Relevant Expert PPTs

Relevant Speaker PPTs

Peer Reviewed Journals
 
Make the best use of Scientific Research and information from our 700 + peer reviewed, Open Access Journals
International Conferences 2017-18
 
Meet Inspiring Speakers and Experts at our 3000+ Global Annual Meetings

Contact Us

Agri & Aquaculture Journals

Dr. Krish

agriaquaculture@omicsonline.com

1-702-714-7001Extn: 9040

Biochemistry Journals

Datta A

biochemjournals@omicsonline.com

1-702-714-7001Extn: 9037

Business & Management Journals

Ronald

business@omicsonline.com

1-702-714-7001Extn: 9042

Chemistry Journals

Gabriel Shaw

chemistryjournals@omicsonline.com

1-702-714-7001Extn: 9040

Clinical Journals

Datta A

clinicaljournals@omicsonline.com

1-702-714-7001Extn: 9037

Engineering Journals

James Franklin

engineeringjournals@omicsonline.com

1-702-714-7001Extn: 9042

Food & Nutrition Journals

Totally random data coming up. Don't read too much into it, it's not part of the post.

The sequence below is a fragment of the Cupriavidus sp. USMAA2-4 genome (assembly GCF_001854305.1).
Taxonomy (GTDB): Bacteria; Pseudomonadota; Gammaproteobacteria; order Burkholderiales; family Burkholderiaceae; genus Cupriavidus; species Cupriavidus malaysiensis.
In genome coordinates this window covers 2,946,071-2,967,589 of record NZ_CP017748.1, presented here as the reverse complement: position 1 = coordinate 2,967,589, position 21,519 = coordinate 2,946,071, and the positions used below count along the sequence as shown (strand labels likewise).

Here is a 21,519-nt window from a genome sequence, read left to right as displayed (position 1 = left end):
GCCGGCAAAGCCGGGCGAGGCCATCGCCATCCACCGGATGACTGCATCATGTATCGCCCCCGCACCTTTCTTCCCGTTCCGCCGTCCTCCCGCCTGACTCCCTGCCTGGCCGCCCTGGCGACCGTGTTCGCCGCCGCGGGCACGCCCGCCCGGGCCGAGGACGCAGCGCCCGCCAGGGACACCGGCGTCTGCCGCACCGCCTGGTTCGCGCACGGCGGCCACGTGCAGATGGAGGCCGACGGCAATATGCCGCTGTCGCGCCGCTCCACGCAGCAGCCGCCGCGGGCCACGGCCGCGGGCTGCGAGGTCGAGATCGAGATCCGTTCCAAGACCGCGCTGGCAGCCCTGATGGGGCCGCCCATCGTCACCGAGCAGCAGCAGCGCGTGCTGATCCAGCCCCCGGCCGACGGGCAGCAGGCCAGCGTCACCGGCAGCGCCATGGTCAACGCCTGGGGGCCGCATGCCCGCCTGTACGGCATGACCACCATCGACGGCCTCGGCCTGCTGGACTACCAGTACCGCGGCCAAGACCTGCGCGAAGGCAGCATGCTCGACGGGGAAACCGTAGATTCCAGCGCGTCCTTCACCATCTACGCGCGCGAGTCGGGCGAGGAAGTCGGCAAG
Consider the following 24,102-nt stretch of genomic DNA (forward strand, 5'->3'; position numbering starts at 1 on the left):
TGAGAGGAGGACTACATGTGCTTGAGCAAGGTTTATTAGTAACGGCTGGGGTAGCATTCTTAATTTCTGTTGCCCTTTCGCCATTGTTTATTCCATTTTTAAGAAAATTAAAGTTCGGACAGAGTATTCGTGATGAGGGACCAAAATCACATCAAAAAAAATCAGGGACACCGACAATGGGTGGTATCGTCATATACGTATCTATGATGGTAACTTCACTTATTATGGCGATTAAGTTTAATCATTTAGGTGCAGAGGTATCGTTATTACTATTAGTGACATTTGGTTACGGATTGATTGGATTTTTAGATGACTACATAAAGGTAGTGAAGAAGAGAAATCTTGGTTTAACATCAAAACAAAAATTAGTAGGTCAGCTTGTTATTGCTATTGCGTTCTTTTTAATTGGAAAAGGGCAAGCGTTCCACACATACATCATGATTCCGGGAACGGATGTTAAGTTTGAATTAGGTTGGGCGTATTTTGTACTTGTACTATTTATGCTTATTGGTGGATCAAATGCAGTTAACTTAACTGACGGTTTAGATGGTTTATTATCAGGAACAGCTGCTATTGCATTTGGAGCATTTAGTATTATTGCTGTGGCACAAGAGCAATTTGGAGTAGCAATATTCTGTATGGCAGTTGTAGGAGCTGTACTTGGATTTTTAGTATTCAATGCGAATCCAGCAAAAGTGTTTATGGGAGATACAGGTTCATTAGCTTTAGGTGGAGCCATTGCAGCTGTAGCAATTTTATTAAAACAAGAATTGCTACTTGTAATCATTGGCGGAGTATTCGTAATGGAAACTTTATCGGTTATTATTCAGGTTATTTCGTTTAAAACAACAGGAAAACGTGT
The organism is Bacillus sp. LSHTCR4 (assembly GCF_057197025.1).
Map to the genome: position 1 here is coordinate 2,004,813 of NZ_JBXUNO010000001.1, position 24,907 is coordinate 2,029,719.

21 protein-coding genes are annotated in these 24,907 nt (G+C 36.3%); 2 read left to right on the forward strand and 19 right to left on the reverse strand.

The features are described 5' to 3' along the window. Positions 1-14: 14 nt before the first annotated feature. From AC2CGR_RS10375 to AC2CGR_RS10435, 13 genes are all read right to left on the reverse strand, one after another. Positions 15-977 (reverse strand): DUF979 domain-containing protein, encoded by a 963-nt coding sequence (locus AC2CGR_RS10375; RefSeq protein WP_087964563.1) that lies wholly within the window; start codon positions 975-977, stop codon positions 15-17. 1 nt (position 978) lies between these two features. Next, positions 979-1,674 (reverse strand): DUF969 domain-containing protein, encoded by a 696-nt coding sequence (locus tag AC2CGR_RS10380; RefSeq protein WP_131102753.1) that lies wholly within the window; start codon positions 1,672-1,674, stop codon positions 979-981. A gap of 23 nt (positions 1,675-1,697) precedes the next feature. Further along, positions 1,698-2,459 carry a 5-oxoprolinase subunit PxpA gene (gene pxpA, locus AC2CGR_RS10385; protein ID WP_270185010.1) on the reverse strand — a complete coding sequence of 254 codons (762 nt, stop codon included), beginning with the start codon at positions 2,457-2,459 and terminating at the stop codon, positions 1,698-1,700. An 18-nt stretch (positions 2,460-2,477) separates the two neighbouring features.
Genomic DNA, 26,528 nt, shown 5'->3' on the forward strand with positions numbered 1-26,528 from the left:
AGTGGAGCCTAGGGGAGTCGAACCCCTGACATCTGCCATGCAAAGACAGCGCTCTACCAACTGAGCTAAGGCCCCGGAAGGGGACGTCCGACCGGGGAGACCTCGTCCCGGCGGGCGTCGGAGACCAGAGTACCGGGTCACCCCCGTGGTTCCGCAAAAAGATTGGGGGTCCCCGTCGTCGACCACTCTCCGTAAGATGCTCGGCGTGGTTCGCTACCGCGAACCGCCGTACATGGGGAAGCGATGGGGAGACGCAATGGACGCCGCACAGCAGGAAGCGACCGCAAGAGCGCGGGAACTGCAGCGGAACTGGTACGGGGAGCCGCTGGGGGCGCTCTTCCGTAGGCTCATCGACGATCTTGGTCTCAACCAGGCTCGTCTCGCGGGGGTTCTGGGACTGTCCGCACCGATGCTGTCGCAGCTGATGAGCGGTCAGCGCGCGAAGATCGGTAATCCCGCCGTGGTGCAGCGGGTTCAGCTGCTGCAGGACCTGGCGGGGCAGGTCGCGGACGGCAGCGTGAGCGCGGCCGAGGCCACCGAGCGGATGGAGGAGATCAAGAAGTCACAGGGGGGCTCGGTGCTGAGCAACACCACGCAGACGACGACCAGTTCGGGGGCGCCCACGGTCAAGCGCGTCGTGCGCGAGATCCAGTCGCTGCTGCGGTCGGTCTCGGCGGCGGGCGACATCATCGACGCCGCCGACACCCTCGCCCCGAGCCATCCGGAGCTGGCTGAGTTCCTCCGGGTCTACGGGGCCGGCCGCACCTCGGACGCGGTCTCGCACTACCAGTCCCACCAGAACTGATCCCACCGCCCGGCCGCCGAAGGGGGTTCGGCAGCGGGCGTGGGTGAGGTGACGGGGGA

Katie Wilson

nutritionjournals@omicsonline.com

1-702-714-7001Extn: 9042

General Science

Andrea Jason

generalscience@omicsonline.com

1-702-714-7001Extn: 9043

Genetics & Molecular Biology Journals

Anna Melissa

geneticsmolbio@omicsonline.com

1-702-714-7001Extn: 9006

Immunology & Microbiology Journals

David Gorantl

immunomicrobiol@omicsonline.com

1-702-714-7001Extn: 9014

Materials Science Journals

Rachle Green

materialsci@omicsonline.com

1-702-714-7001Extn: 9039

Nursing & Health Care Journals

Stephanie Skinner

nursinghealthcare@omicsonline.com

1-702-714-7001Extn: 9039

Medical Journals

Nimmi Anna

medicaljournals@omicsonline.com

1-702-714-7001Extn: 9038

Neuroscience & Psychology Journals

Nathan T

neuropsychology@omicsonline.com

1-702-714-7001Extn: 9041

Pharmaceutical Sciences Journals

Ann Jose

pharmajournals@omicsonline.com

1-702-714-7001Extn: 9007

Social & Political Science Journals

Steve Harry

social_politicalsci@omicsonline.com

1-702-714-7001Extn: 9042

 
© 2008- 2017 OMICS International - Open Access Publisher. Best viewed in Mozilla Firefox | Google Chrome | Above IE 7.0 version
adwords